A lot of the culture that Bianca Chandôn pulls from is inspired by the 70s — and your work has a very retro feel to it as well, not to mention the fact that you’ve been putting out art since then — so it seems like you guys have a similar vision. Were you given free reigns on direction and creativity?
By definition, my work in the 70s was contemporary. The 70s were a time of revolution and resistance: the anti-Vietnam war movement, the civil rights movement, the feminist movement, the gay rights movement. These are ongoing and timeless — as relevant today as they were then. Alex understands their importance and he understands that style can reflect social movements. So our visions are aligned. The collaboration was a 50/50 exercise. We both wanted the clothes to be bold and beautiful and have something to say.
A portion of the proceeds from this capsule collection will be donated to Visual Aids- can you tell us about this idea and why it was so important to you and founder Alex Olson?
Visual Aids is an organization that supports artists who deal with HIV in their personal lives and combat AIDS in their work. We feel strongly that we can and must use our talent and resources to address social issues and make the world more informed and thereby, more tolerant. Art has this power.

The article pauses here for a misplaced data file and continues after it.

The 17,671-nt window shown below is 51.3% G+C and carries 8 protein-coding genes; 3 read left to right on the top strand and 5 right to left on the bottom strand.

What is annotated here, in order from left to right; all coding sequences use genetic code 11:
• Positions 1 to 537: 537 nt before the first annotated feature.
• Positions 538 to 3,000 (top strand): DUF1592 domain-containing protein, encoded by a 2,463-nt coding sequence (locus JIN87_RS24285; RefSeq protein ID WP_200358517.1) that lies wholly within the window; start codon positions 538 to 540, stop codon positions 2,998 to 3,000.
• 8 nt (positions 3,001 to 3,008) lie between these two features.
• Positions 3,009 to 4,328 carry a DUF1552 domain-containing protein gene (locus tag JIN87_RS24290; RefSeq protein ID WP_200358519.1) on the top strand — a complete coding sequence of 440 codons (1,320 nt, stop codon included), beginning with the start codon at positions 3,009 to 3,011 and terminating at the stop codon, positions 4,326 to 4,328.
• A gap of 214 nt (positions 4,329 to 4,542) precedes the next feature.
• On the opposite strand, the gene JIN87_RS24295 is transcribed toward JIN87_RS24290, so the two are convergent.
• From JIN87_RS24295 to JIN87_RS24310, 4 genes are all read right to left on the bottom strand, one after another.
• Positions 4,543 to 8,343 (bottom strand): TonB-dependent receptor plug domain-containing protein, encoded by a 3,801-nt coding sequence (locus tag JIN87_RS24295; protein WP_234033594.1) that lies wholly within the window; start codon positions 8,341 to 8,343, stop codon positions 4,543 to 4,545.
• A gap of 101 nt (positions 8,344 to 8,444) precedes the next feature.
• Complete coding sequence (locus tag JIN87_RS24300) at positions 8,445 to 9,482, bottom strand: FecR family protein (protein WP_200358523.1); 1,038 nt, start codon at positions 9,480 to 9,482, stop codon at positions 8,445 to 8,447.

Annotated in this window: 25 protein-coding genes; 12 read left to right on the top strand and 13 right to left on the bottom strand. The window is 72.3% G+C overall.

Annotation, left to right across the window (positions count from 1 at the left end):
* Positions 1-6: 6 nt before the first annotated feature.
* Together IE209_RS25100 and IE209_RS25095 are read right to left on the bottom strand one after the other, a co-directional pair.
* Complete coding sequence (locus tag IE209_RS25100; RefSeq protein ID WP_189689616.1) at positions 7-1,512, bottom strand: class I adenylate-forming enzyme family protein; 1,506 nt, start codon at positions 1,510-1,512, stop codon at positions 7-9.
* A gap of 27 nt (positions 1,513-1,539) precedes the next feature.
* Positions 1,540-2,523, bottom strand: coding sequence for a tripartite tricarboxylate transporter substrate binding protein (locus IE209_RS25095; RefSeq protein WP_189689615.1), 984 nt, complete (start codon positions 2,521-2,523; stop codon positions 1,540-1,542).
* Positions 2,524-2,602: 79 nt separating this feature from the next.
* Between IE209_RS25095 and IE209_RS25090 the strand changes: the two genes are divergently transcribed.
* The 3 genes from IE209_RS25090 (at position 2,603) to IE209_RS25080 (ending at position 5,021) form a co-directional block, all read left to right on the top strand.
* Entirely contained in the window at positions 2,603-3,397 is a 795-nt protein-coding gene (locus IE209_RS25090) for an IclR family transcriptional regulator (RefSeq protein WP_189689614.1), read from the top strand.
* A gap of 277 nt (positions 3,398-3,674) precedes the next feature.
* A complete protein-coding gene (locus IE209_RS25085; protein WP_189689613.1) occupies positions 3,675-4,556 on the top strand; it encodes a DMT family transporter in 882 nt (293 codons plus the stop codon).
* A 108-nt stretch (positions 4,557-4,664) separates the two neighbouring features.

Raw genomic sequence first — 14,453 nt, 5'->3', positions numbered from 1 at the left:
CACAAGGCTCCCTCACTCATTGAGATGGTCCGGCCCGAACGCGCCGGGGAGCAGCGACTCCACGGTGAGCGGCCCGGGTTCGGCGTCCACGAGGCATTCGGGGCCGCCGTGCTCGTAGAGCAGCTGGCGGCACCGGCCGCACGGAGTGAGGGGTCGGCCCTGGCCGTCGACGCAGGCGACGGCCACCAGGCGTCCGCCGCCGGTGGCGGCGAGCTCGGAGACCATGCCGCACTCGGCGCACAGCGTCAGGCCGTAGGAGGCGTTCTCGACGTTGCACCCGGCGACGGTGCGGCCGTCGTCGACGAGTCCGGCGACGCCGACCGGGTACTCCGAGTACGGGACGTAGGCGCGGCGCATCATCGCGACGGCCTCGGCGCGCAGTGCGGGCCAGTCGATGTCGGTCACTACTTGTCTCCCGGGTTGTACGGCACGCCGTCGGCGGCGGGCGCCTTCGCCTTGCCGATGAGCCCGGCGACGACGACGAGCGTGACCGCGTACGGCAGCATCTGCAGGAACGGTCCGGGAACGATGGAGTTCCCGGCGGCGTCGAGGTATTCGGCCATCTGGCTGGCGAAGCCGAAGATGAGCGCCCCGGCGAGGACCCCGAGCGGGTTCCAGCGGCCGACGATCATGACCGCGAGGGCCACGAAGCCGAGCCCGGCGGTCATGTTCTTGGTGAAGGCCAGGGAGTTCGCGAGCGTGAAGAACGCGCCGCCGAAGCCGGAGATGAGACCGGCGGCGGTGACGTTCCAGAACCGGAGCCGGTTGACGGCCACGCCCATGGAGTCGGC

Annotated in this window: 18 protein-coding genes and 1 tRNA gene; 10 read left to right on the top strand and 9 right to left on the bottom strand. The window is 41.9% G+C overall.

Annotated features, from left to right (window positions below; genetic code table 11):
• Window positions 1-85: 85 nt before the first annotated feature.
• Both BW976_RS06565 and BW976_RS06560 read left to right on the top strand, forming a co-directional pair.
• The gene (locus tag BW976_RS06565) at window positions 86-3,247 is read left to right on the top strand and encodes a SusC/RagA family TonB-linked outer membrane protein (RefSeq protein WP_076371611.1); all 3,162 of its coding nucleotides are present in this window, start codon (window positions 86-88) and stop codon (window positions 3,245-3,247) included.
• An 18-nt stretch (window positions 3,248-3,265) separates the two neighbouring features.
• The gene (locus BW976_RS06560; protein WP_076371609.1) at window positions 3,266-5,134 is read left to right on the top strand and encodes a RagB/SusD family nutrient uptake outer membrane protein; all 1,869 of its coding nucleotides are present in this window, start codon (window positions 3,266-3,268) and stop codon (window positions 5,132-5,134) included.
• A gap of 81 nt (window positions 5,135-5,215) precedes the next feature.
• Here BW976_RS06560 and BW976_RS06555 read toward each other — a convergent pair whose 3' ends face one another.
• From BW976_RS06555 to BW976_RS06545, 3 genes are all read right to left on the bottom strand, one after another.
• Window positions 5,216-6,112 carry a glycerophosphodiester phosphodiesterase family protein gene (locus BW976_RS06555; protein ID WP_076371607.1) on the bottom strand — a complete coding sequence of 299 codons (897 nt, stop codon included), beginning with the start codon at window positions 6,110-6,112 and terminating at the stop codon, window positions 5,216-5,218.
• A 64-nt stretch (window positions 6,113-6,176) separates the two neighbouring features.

You've said that your work “has always been about accepting who we are and shedding sexual shame.” Why is it important that we continue to create images that reinforce this acceptance of self?
The sickness of our society is a reflection of the sickness buried within ourselves. You can’t have a healthy culture when sex is twisted and deformed. So it’s critical that we come to an appreciation of sex as a divine energy. My work is intended to appreciate the goodness of ourselves as sexual beings, living in love and light.